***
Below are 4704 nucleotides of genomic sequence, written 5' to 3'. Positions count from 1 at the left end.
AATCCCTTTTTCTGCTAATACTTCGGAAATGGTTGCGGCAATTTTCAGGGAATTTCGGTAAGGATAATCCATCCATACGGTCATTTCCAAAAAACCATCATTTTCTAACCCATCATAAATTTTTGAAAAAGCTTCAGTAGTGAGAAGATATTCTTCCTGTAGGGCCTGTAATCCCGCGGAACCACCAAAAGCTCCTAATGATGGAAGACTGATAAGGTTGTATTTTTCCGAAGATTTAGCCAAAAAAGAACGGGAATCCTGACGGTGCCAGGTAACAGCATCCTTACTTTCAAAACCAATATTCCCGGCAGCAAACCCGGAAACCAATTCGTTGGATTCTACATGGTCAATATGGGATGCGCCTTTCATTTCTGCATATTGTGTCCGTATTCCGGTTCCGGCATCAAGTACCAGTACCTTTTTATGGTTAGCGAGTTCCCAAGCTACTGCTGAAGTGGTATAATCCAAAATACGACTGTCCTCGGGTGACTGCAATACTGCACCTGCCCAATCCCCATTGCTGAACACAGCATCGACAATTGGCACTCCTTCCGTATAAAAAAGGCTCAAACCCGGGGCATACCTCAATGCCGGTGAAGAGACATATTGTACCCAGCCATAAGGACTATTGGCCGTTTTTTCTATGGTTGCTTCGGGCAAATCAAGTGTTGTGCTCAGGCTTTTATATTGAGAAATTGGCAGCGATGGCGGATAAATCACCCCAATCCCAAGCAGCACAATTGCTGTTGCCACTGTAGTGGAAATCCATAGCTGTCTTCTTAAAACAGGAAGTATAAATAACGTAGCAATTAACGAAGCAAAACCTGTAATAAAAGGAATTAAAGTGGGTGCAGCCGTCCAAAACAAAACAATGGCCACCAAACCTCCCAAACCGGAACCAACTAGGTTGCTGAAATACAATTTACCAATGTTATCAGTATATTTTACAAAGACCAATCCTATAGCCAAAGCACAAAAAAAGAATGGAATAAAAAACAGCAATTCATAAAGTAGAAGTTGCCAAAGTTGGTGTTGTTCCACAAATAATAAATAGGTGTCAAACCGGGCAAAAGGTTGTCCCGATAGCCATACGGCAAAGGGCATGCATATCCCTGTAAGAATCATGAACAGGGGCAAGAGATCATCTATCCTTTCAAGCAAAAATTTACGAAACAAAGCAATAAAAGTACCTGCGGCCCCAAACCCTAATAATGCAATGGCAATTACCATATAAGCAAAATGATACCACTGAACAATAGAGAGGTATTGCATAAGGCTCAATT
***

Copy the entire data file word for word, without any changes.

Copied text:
Below are 4704 nucleotides of genomic sequence, written 5' to 3'. Positions count from 1 at the left end.
AATCCCTTTTTCTGCTAATACTTCGGAAATGGTTGCGGCAATTTTCAGGGAATTTCGGTAAGGATAATCCATCCATACGGTCATTTCCAAAAAACCATCATTTTCTAACCCATCATAAATTTTTGAAAAAGCTTCAGTAGTGAGAAGATATTCTTCCTGTAGGGCCTGTAATCCCGCGGAACCACCAAAAGCTCCTAATGATGGAAGACTGATAAGGTTGTATTTTTCCGAAGATTTAGCCAAAAAAGAACGGGAATCCTGACGGTGCCAGGTAACAGCATCCTTACTTTCAAAACCAATATTCCCGGCAGCAAACCCGGAAACCAATTCGTTGGATTCTACATGGTCAATATGGGATGCGCCTTTCATTTCTGCATATTGTGTCCGTATTCCGGTTCCGGCATCAAGTACCAGTACCTTTTTATGGTTAGCGAGTTCCCAAGCTACTGCTGAAGTGGTATAATCCAAAATACGACTGTCCTCGGGTGACTGCAATACTGCACCTGCCCAATCCCCATTGCTGAACACAGCATCGACAATTGGCACTCCTTCCGTATAAAAAAGGCTCAAACCCGGGGCATACCTCAATGCCGGTGAAGAGACATATTGTACCCAGCCATAAGGACTATTGGCCGTTTTTTCTATGGTTGCTTCGGGCAAATCAAGTGTTGTGCTCAGGCTTTTATATTGAGAAATTGGCAGCGATGGCGGATAAATCACCCCAATCCCAAGCAGCACAATTGCTGTTGCCACTGTAGTGGAAATCCATAGCTGTCTTCTTAAAACAGGAAGTATAAATAACGTAGCAATTAACGAAGCAAAACCTGTAATAAAAGGAATTAAAGTGGGTGCAGCCGTCCAAAACAAAACAATGGCCACCAAACCTCCCAAACCGGAACCAACTAGGTTGCTGAAATACAATTTACCAATGTTATCAGTATATTTTACAAAGACCAATCCTATAGCCAAAGCACAAAAAAAGAATGGAATAAAAAACAGCAATTCATAAAGTAGAAGTTGCCAAAGTTGGTGTTGTTCCACAAATAATAAATAGGTGTCAAACCGGGCAAAAGGTTGTCCCGATAGCCATACGGCAAAGGGCATGCATATCCCTGTAAGAATCATGAACAGGGGCAAGAGATCATCTATCCTTTCAAGCAAAAATTTACGAAACAAAGCAATAAAAGTACCTGCGGCCCCAAACCCTAATAATGCAATGGCAATTACCATATAAGCAAAATGATACCACTGAACAATAGAGAGGTATTGCATAAGGCTCAATT